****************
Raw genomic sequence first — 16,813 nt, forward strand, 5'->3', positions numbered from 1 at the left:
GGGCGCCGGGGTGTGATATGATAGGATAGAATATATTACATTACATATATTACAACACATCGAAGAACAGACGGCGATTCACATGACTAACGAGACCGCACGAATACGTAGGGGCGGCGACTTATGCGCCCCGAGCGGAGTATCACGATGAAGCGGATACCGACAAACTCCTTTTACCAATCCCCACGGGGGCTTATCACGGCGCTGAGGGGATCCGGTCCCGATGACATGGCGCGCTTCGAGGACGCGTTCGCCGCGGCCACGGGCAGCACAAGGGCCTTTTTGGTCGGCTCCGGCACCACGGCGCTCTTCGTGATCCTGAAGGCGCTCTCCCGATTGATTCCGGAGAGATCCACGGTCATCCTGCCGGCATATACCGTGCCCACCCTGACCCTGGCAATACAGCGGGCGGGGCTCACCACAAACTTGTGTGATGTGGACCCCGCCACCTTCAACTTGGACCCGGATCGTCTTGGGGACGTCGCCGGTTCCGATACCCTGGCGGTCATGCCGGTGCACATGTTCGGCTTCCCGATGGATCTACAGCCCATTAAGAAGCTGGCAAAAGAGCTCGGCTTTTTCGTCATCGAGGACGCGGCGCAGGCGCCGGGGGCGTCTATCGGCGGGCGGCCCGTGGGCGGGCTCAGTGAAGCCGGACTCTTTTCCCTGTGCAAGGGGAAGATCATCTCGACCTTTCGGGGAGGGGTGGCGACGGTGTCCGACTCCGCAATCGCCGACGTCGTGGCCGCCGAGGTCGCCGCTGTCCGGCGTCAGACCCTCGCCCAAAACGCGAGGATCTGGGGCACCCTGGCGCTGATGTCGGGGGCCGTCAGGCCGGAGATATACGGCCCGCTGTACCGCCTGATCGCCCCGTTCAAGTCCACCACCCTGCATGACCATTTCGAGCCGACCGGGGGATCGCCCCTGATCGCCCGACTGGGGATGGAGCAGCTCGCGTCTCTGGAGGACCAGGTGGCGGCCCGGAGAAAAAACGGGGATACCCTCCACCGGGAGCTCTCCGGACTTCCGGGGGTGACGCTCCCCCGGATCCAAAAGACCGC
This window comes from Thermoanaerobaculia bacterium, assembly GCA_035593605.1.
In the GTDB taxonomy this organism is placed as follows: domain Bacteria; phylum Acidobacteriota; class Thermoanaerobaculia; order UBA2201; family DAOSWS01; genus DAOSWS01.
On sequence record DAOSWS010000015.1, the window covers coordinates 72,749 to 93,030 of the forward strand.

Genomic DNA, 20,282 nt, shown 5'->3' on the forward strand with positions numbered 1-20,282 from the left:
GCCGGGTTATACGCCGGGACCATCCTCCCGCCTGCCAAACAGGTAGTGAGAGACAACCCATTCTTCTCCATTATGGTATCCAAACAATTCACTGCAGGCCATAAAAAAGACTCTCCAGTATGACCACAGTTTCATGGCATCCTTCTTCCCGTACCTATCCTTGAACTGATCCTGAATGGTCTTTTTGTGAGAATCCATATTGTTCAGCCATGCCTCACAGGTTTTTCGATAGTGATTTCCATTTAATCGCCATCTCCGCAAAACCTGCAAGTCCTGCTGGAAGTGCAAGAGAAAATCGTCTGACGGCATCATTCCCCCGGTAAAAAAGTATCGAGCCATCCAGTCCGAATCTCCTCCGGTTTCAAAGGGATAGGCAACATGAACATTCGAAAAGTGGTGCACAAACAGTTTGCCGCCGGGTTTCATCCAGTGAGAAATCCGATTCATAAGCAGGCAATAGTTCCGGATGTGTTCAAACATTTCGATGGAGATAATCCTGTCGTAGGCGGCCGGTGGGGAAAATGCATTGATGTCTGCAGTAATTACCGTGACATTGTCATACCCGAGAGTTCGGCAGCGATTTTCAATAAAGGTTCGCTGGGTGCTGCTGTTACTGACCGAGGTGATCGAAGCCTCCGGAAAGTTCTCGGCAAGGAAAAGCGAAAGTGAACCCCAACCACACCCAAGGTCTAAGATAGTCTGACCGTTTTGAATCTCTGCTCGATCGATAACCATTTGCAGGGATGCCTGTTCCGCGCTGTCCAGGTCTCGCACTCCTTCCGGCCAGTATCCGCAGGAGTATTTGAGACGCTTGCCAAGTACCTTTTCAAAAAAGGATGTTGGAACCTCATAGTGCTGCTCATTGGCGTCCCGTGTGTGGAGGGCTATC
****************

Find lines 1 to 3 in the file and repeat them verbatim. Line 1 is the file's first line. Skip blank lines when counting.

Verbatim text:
Raw genomic sequence first — 16,813 nt, forward strand, 5'->3', positions numbered from 1 at the left:
GGGCGCCGGGGTGTGATATGATAGGATAGAATATATTACATTACATATATTACAACACATCGAAGAACAGACGGCGATTCACATGACTAACGAGACCGCACGAATACGTAGGGGCGGCGACTTATGCGCCCCGAGCGGAGTATCACGATGAAGCGGATACCGACAAACTCCTTTTACCAATCCCCACGGGGGCTTATCACGGCGCTGAGGGGATCCGGTCCCGATGACATGGCGCGCTTCGAGGACGCGTTCGCCGCGGCCACGGGCAGCACAAGGGCCTTTTTGGTCGGCTCCGGCACCACGGCGCTCTTCGTGATCCTGAAGGCGCTCTCCCGATTGATTCCGGAGAGATCCACGGTCATCCTGCCGGCATATACCGTGCCCACCCTGACCCTGGCAATACAGCGGGCGGGGCTCACCACAAACTTGTGTGATGTGGACCCCGCCACCTTCAACTTGGACCCGGATCGTCTTGGGGACGTCGCCGGTTCCGATACCCTGGCGGTCATGCCGGTGCACATGTTCGGCTTCCCGATGGATCTACAGCCCATTAAGAAGCTGGCAAAAGAGCTCGGCTTTTTCGTCATCGAGGACGCGGCGCAGGCGCCGGGGGCGTCTATCGGCGGGCGGCCCGTGGGCGGGCTCAGTGAAGCCGGACTCTTTTCCCTGTGCAAGGGGAAGATCATCTCGACCTTTCGGGGAGGGGTGGCGACGGTGTCCGACTCCGCAATCGCCGACGTCGTGGCCGCCGAGGTCGCCGCTGTCCGGCGTCAGACCCTCGCCCAAAACGCGAGGATCTGGGGCACCCTGGCGCTGATGTCGGGGGCCGTCAGGCCGGAGATATACGGCCCGCTGTACCGCCTGATCGCCCCGTTCAAGTCCACCACCCTGCATGACCATTTCGAGCCGACCGGGGGATCGCCCCTGATCGCCCGACTGGGGATGGAGCAGCTCGCGTCTCTGGAGGACCAGGTGGCGGCCCGGAGAAAAAACGGGGATACCCTCCACCGGGAGCTCTCCGGACTTCCGGGGGTGACGCTCCCCCGGATCCAAAAGACCGC
This window comes from Thermoanaerobaculia bacterium, assembly GCA_035593605.1.